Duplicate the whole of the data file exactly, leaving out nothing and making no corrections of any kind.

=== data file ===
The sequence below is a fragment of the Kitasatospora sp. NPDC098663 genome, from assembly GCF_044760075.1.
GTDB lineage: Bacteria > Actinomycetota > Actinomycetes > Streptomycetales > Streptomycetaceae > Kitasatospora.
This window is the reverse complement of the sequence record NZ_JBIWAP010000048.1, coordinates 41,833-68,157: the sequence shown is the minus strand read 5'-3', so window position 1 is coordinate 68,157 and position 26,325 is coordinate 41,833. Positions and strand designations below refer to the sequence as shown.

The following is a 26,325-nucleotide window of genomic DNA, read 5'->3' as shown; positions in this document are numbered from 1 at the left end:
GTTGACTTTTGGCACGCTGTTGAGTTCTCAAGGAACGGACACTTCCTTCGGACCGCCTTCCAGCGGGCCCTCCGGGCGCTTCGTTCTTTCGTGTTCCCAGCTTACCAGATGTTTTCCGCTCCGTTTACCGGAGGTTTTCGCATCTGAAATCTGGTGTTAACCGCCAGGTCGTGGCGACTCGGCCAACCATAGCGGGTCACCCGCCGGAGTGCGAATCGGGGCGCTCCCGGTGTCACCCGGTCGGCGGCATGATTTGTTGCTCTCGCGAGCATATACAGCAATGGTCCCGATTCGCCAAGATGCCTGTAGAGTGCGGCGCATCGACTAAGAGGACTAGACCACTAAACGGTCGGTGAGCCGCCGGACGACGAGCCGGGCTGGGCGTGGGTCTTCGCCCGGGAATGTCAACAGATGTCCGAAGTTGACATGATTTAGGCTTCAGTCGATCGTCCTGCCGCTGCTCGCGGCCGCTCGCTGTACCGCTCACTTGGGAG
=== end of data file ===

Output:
The sequence below is a fragment of the Kitasatospora sp. NPDC098663 genome, from assembly GCF_044760075.1.
GTDB lineage: Bacteria > Actinomycetota > Actinomycetes > Streptomycetales > Streptomycetaceae > Kitasatospora.
This window is the reverse complement of the sequence record NZ_JBIWAP010000048.1, coordinates 41,833-68,157: the sequence shown is the minus strand read 5'-3', so window position 1 is coordinate 68,157 and position 26,325 is coordinate 41,833. Positions and strand designations below refer to the sequence as shown.

The following is a 26,325-nucleotide window of genomic DNA, read 5'->3' as shown; positions in this document are numbered from 1 at the left end:
GTTGACTTTTGGCACGCTGTTGAGTTCTCAAGGAACGGACACTTCCTTCGGACCGCCTTCCAGCGGGCCCTCCGGGCGCTTCGTTCTTTCGTGTTCCCAGCTTACCAGATGTTTTCCGCTCCGTTTACCGGAGGTTTTCGCATCTGAAATCTGGTGTTAACCGCCAGGTCGTGGCGACTCGGCCAACCATAGCGGGTCACCCGCCGGAGTGCGAATCGGGGCGCTCCCGGTGTCACCCGGTCGGCGGCATGATTTGTTGCTCTCGCGAGCATATACAGCAATGGTCCCGATTCGCCAAGATGCCTGTAGAGTGCGGCGCATCGACTAAGAGGACTAGACCACTAAACGGTCGGTGAGCCGCCGGACGACGAGCCGGGCTGGGCGTGGGTCTTCGCCCGGGAATGTCAACAGATGTCCGAAGTTGACATGATTTAGGCTTCAGTCGATCGTCCTGCCGCTGCTCGCGGCCGCTCGCTGTACCGCTCACTTGGGAG